When life hands you lemons, make lemonade.
One of the program's beloved athletes, local teen A.J. Faulkner, died in a tragic car accident late in 2014 and the program is memorializing Faulkner this season by wearing new fire-engine red golf shirts with gold-embroidered emblems on them. (Last year the team honored the 19 Granite Mountain Hotshots who died while battling the Yarnell Hill Fire in 2013.)
One of those emblems is an "AJ" stitched on the left collar of each shirt, which acts as a constant reminder of what the 18-year-old with cerebral palsy meant to everyone who knew him.
A.J. adored firefighters, so the red color is fitting, Guthrie said.
"He was just a little character," he added.
When Bradshaw Mountain Special Olympics golfer Ryan Stamper, a close friend of A.J.'s, arrived at the clubhouse on Thursday, Gunby asked him, "What's this mean? ... A.J.," pointing to the initials on the collar of his shirt.
"A.J. - he's in Heaven," Ryan responded.
Alice Faulkner, A.J.'s mom, said her son played Special Olympics golf for about three years, and was involved in baseball and soccer.
The golf program here started with a total of 10 athletes. It has now doubled in size to 20-25 committed athletes. (Organizers say they won't have an official number of players for another two weeks.)
Bradshaw Mountain Special Olympics player Josh Linblom, 33, who started with Special Olympics in California in 2000, is entering his fourth year of golfing here.
Linblom, who's autistic yet high-functioning, also has Asperger's Syndrome and Attention Deficit/Hyperactivity Disorder. He said he played in Special Olympics soccer, baseball, track and basketball before he contemplated golf. He was an assistant coach in basketball, too. These days Linblom works for Yavapai Exceptional Industries (YEI) in Prescott.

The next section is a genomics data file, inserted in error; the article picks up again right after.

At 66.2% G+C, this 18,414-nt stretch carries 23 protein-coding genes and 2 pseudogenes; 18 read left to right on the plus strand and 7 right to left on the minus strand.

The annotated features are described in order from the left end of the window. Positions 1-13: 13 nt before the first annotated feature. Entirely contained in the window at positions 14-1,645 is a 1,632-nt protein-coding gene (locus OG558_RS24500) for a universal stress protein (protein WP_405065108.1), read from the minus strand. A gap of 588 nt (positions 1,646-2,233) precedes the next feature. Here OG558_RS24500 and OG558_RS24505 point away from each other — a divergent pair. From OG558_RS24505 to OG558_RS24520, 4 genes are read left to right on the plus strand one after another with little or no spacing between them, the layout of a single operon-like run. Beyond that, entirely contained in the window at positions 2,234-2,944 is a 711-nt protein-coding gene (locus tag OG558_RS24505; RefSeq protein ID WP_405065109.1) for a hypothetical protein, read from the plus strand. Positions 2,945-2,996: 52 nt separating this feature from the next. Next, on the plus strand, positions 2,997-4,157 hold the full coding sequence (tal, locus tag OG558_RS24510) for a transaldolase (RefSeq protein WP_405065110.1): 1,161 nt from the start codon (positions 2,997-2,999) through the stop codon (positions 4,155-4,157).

Linblom said Special Olympics' volunteers on the golf team, as well as his teammates, have helped him the most with his swing. He plays in the local Veterans Affairs (VA) league, too.
"Through here, I learned how to kind of control how I hit (the ball)," Linblom said. "I try to keep the club as straight as I can, but it's always hard for me."
Gunby, who used to coach a Special Olympics team in Tempe and the East Valley Friendship League, said volunteers "get a lot more than what you give" from the experience.
"Just the satisfaction - just a smile from them, a laugh," Gunby added about working with the athletes. "And also seeing all the rest of these people work together toward a common goal."
Guthrie said Gunby teaches the volunteer coaches about how to best instruct the athletes.
But Gunby said he leans on Bradshaw Mountain Special Olympics' Kim Stamper for advice. Kim and her husband, Mark, adopted nine special needs children, including Ryan, and knows the athletes in the program best.
The golf season lasts about three months. Later in the season, the team plans to compete in a Special Olympics regional meet. The state meet is to be determined, Guthrie said, because the venue that Special Olympics used in the past wasn't available in 2014 and may not be available this year.
Bradshaw Mountain Special Olympics golf team hosts its own annual competition, too.
In the end, though, the experience's meaningfulness boils down to those involved in the program, from the volunteer coaches and players to the parents and other loved ones who support them.
"They're just great people," Gunby said. "You can't get better than that."